Warner Bros./HBO/Janus Films/Magnolia Pictures
This fall has documentary releases about rock stars, athletes and even one posthumous release from an auteur: Oscar winner Agnès Varda. Here are 10 with impending releases you need to check out.
Sundance Film Festival. Courtesy of Sundance Institute | Barbara Alper/Getty Images
"Untouchable" - Streaming Sept. 2 (Hulu)
The Hulu documentary "Untouchable" opens some still fresh wounds about the Harvey Weinstein scandal and the #MeToo movement. Ursula Macfarlane's documentary premiered at Sundance and it features some harrowing interviews with accusers such as Rosanna Arquette, Hope d'Amore, Paz de la Huerta, Erika Rosenbaum and others.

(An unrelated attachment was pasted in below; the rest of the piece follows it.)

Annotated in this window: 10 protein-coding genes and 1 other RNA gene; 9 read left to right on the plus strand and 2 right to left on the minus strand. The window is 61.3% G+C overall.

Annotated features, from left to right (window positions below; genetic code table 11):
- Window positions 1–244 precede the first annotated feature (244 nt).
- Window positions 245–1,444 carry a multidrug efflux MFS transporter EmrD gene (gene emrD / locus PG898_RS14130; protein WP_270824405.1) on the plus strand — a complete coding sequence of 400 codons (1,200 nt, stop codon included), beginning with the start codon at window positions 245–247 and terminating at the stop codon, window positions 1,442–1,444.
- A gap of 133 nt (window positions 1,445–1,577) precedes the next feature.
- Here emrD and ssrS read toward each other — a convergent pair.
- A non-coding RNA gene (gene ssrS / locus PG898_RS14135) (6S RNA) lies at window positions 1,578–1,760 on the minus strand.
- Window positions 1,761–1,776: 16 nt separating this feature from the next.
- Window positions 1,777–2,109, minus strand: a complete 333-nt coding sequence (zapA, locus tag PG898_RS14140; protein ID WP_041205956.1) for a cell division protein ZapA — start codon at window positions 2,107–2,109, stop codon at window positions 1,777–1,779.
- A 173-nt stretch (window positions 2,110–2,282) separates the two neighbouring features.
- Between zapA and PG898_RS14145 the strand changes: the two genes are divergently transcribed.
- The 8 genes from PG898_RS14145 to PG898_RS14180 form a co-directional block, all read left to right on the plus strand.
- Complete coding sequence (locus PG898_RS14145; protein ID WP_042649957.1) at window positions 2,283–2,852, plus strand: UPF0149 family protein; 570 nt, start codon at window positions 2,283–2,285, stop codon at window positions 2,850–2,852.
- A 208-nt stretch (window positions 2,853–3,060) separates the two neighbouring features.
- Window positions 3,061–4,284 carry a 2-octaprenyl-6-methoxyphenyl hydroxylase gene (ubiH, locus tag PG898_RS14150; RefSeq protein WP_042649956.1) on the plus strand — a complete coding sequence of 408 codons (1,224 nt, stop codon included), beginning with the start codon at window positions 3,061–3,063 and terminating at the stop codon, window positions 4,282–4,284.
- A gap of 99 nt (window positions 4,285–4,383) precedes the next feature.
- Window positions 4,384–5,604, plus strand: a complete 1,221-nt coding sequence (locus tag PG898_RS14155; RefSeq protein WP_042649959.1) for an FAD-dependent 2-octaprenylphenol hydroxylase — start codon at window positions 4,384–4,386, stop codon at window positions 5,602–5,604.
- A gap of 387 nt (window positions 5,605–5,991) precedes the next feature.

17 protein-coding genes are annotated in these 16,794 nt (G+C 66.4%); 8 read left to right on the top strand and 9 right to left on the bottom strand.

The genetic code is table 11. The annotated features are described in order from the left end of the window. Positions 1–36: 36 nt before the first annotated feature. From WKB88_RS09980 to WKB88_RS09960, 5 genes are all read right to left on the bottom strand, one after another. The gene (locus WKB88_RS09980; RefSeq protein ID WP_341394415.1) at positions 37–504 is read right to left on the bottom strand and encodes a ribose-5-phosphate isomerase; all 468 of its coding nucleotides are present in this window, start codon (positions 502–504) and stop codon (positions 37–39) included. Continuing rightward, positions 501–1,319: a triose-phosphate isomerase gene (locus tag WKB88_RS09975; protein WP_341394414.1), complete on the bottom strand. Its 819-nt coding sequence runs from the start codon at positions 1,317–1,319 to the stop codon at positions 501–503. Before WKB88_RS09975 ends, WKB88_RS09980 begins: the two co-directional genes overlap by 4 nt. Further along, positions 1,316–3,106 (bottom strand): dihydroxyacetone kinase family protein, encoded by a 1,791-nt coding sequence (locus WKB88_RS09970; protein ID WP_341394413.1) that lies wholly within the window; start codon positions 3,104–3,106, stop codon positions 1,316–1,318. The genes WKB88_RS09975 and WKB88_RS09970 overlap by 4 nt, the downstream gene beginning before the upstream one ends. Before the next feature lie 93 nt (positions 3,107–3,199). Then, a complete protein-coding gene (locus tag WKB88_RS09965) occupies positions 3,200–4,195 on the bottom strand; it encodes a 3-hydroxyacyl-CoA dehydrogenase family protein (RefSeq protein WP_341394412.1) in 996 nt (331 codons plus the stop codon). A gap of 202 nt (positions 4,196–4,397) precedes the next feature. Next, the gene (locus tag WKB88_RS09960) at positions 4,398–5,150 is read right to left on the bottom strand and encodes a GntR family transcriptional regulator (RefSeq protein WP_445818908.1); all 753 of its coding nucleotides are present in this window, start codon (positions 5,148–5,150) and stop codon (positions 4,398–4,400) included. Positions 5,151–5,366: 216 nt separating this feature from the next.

Henry Diltz/CNN Films
"Linda Ronstadt: The Sound of My Voice" - Sept. 6 (Greenwich Entertainment & 1091)
Oscar winners Rob Epstein and Jeffrey Friedman direct this film about the career of Linda Ronstadt that includes archival footage that spans 50 years. It charts the early days of her career in the 1960s through becoming the highest paid female rock and roll performer in the '70s, all culminating in her retirement in 2011 due to her battle with Parkinson’s disease.
"Blink of an Eye" - Sept. 6 (1091)
History isn't often focused on the losers, but "Blink of an Eye" looks at the career of Michael Waltrip, a NASCAR race car driver who held a record losing streak across 462 races. Despite his struggles, he was invited to be a part of Dale Earnhardt Sr.'s racing team and soon earned his first checkered flag. Tragically, that race was the 2001 Daytona 500, the race in which Earnhardt Sr. was killed in a crash on the race's final lap. "Blink of an Eye" examines Waltrip's relationship with the Earnhardt family, and the documentary from director Paul Taublieb will also be adapted into a narrative feature film.